Episode 59 Joan Crawford with a Little Pencil Moustache

If there was ever any doubt that Brendan is a young man of exceptional taste and discernment, this episode finally lays it to rest with the revelation that his favourite Doctor Who story ever is The Androids of Tara!

Buy the story!

You know the drill by now: In the US, you can buy The Androids of Tara by itself (Amazon US), or as part of the Key to Time box set (Amazon US). In the UK, it’s only available as part of the Key to Time box set. (Amazon UK)

Notes and links

Famously, The Androids of Tara is shamelessly ripped off a loving tribute to Anthony Hope’s popular 1894 novel The Prisoner of Zenda. You can read it here.

We’ve mentioned the fanzine Cottage Under Siege before: it was edited by Neil Corry and Gareth Roberts and published in 1993–1994. Again, please, please, please contact us if you know where we can get copies of it.

You can read the summery and charming discussion of The Androids of Tara from Cornell, Day and Topping’s The Discontinuity Guide at the old BBC Cult website.

Cousins to the Taran wood beast, the Links in the Blakes 7 episode Terminal held a terrible secret to the future of all of mankind. While looking amazingly silly.

Fans of Peter Jeffrey’s Count Grendel of Gracht will also enjoy his turn as a villain in the Avengers episode, Game.

Declan Mulholland, who plays Till in The Androids of Tara played a humanoid Jabba the Hutt in a deleted scene from the original Star Wars (1977).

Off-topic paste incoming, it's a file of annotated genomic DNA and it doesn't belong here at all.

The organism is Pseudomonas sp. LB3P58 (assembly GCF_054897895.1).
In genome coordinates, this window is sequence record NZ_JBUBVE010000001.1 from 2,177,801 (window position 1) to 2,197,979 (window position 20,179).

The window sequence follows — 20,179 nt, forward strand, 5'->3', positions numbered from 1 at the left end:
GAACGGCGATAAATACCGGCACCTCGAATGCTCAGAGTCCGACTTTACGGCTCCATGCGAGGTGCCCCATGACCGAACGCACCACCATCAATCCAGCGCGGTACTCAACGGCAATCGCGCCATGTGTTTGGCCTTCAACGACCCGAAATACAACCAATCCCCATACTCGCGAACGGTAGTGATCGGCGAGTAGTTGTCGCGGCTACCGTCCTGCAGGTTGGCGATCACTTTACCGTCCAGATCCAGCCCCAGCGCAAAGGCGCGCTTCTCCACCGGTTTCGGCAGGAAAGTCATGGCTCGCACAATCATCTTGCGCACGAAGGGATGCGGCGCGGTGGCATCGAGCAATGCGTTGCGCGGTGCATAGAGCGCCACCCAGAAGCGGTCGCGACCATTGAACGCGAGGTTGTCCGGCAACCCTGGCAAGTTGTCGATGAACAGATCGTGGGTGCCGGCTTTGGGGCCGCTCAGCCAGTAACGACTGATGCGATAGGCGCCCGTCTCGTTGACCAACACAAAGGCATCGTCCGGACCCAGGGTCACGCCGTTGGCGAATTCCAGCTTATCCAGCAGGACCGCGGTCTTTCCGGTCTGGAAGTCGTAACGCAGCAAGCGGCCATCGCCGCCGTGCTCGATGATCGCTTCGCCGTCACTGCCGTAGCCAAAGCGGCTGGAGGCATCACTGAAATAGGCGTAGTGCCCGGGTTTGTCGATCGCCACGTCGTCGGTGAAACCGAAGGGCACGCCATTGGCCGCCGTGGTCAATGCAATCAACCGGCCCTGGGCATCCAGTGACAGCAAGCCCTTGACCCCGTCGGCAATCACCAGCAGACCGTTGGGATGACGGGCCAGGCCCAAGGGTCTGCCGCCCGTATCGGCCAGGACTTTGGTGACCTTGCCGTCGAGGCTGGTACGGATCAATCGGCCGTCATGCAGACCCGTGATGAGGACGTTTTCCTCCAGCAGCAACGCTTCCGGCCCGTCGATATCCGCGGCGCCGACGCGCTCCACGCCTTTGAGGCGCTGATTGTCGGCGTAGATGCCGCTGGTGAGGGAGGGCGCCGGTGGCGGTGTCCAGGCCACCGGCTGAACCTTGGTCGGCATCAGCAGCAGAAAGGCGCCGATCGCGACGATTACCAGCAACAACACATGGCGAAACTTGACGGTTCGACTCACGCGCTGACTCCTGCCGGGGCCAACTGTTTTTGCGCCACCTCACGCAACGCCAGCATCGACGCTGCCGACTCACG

The Bechdel Test was originally proposed in this comic strip in 1985. But how often does Doctor Who pass the Bechdel test?

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Brendan is on Twitter as @critiqaltheory, Nathan is @nathanbottomley, Todd is @toddbeilby, and Richard is @RichardLStone. You can follow the podcast on Twitter at @FTEpodcast.

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Bondfinger

Bondfinger is taking a January holiday in the Bahamas, as usual, but we plan to be back in February with a new commentary track on Casino Royale (1967). In the meantime, please enjoy our first five commentary tracks: You Only Live Twice (1967), Thunderball (1965), Goldfinger (1964), From Russia With Love (1963), and Dr. No (1962). You can keep up with the Bondfinger news on our website, as well as on Twitter and Facebook.

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